Anglo-French relations plunge even further into coldness
The writer was UK Ambassador to France from 2012 to 2016 and is the author of ‘Hard Choices: What Britain Did Next’.
The political relationship between Britain and France is the worst I have known in 40 years as a diplomat. A recent Harris poll shows that this bad mood is now affecting public opinion in France, with only 40% of those questioned considering the United Kingdom an ally, far from 74% for Italy and 73% for Germany. and Spain.
Contrast that with the mood a decade ago, when David Cameron and Nicolas Sarkozy agreed a new defense partnership, the French watched with jealously tinged admiration at the London Olympics, then booked to the Queen an enthusiastic welcome during her state visit in 2014.
Brexit marked the turning point. Britain was widely seen in France as not just leaving the EU, but turning its back on its European neighbors – a perception reinforced by the Johnson government’s continued efforts to ignore Europe as it sets a new role in the world. The aftershocks of Brexit have also been felt more in France than in other EU countries, from disruptions at Channel ports to disputes over fishing licenses around the Channel Islands. There will always be post-Brexit friction. But it is much more serious: a fundamental breach of trust between the two governments, and in particular between Emmanuel Macron and Boris Johnson.
The French were shocked by threats from the UK to roll back the Northern Ireland protocol. Macron was infuriated by what he saw as Johnson staged a public row with him at the G7 summit in Cornwall over the export of sausages to Northern Ireland, in a bid to blame the difficulties in implementing the protocol. The tragic death of 27 migrants in the English Channel last November should have been the moment to reconcile the differences. Instead, Johnson wrote a letter to Macron full of proposals he knew the French couldn’t accept, and published it before it reached Macron’s desk.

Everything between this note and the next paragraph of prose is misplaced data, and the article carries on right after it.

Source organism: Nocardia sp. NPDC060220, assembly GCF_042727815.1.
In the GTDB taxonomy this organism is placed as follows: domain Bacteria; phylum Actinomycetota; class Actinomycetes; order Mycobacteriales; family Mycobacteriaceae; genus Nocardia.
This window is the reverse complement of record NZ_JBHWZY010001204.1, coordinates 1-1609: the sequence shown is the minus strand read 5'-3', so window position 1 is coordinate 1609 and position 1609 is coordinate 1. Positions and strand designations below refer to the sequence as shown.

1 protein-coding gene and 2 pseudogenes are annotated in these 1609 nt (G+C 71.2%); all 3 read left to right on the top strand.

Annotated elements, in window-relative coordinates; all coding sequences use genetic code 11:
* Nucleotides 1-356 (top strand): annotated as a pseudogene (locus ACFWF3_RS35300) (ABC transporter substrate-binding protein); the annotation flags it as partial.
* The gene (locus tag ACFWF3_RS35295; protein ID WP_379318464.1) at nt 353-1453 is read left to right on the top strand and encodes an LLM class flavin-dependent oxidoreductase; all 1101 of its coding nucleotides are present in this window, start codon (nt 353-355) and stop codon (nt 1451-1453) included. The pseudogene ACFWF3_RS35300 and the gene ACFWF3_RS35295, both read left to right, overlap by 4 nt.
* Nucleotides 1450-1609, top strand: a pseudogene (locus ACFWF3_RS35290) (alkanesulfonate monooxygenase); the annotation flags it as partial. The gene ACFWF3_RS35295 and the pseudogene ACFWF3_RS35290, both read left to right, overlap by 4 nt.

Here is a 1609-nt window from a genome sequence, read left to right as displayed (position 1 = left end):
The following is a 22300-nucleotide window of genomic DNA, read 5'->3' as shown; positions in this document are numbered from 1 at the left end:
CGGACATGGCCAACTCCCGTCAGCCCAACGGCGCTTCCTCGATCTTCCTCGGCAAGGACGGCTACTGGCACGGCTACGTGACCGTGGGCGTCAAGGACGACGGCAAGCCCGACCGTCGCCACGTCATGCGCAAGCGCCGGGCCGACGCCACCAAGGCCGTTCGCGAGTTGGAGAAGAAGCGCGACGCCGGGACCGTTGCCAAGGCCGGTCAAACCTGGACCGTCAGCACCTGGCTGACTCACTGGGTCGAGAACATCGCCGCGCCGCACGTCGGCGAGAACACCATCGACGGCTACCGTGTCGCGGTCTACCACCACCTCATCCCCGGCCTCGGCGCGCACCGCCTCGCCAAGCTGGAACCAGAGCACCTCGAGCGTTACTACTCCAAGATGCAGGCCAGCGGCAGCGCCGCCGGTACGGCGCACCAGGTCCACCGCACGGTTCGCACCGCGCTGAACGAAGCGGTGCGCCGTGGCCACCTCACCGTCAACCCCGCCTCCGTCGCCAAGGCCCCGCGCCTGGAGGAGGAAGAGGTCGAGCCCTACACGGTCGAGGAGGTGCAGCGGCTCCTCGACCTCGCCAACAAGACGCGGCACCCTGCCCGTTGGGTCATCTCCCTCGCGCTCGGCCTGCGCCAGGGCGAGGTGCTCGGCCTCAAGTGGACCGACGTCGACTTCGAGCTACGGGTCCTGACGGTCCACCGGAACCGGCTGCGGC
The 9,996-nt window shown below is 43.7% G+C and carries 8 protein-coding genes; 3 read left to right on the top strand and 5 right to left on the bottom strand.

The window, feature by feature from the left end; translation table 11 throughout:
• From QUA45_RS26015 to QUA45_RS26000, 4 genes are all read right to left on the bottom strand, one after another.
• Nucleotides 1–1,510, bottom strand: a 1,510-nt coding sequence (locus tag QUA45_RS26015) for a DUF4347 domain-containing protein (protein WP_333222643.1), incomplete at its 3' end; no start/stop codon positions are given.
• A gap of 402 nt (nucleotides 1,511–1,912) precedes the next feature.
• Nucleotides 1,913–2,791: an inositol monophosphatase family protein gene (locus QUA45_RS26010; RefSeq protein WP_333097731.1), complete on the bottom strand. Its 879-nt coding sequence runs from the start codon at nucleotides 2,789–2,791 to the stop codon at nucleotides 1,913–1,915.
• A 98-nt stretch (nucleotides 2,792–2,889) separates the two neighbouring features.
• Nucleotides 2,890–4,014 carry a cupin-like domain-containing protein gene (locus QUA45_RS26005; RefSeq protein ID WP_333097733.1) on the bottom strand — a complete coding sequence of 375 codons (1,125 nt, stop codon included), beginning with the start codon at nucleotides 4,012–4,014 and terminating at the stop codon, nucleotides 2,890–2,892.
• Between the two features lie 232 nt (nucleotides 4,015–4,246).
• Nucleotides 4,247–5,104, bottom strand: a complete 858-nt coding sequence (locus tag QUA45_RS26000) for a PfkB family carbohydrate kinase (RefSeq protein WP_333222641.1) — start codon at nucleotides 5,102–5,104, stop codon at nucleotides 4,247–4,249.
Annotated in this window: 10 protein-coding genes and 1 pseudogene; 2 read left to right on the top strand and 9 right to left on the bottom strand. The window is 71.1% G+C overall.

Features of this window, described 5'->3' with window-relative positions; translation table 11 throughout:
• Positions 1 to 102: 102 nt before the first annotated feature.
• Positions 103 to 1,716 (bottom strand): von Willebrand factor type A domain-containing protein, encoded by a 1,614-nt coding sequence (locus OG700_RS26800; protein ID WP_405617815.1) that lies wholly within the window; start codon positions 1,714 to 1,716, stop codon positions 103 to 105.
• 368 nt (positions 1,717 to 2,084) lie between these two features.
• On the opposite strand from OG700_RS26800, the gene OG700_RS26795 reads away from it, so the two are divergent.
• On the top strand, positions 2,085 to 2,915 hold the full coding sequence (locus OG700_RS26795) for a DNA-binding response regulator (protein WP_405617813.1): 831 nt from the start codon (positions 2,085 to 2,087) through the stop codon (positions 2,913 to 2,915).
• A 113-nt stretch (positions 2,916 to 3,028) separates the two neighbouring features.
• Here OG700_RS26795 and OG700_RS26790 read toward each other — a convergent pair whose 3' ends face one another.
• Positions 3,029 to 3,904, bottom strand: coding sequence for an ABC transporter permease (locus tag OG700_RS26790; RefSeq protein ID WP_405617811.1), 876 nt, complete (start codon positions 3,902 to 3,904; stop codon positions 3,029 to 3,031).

The management of the Aukus submarine deal with Australia was the last straw. For France, losing this massive contract to the US and UK was always going to be difficult. But the manner of his announcement left Macron feeling humiliated. Joe Biden publicly admitted he had been awkwardly handled and launched a full-scale damage repair exercise. Johnson did the opposite, making matters worse with his schoolboy mockery of the French president.
When No. 10 then launched the idea of a new strategic alliance with France in the British press, the reaction in Paris was icy.
The blame for this sad state of affairs does not lie entirely with London. Macron and his ministers have also been provocative, issuing irresponsible threats, such as cutting power to the Channel Islands. But in the past, Franco-British cooperation in areas such as business, culture and sport has remained largely untouched by political turmoil, buttressed by the dense web of human ties. The Harris Poll reminds us that even this cannot be taken for granted. It is not that the French are becoming hostile towards Britain, but simply indifferent. The French media pays little attention to what is happening in the UK, apart from puzzled coverage of Westminster antics. In the French presidential campaign, none of the candidates are calling for a reset of relations with London. The real risk is that the two countries will drift apart, which is why it’s so stupidly myopic of the UK to deny the next generation of young Britons and Frenchmen the chance to live and study in the country. on the other, thanks to exchanges under the Erasmus programme.
Since Britain left the EU, bilateral relations with European neighbors have become more important than ever. In his speech to the European Parliament this month, Macron said the condition for a future friendship was that the British government keep its word. A message, perhaps, to the next prime minister?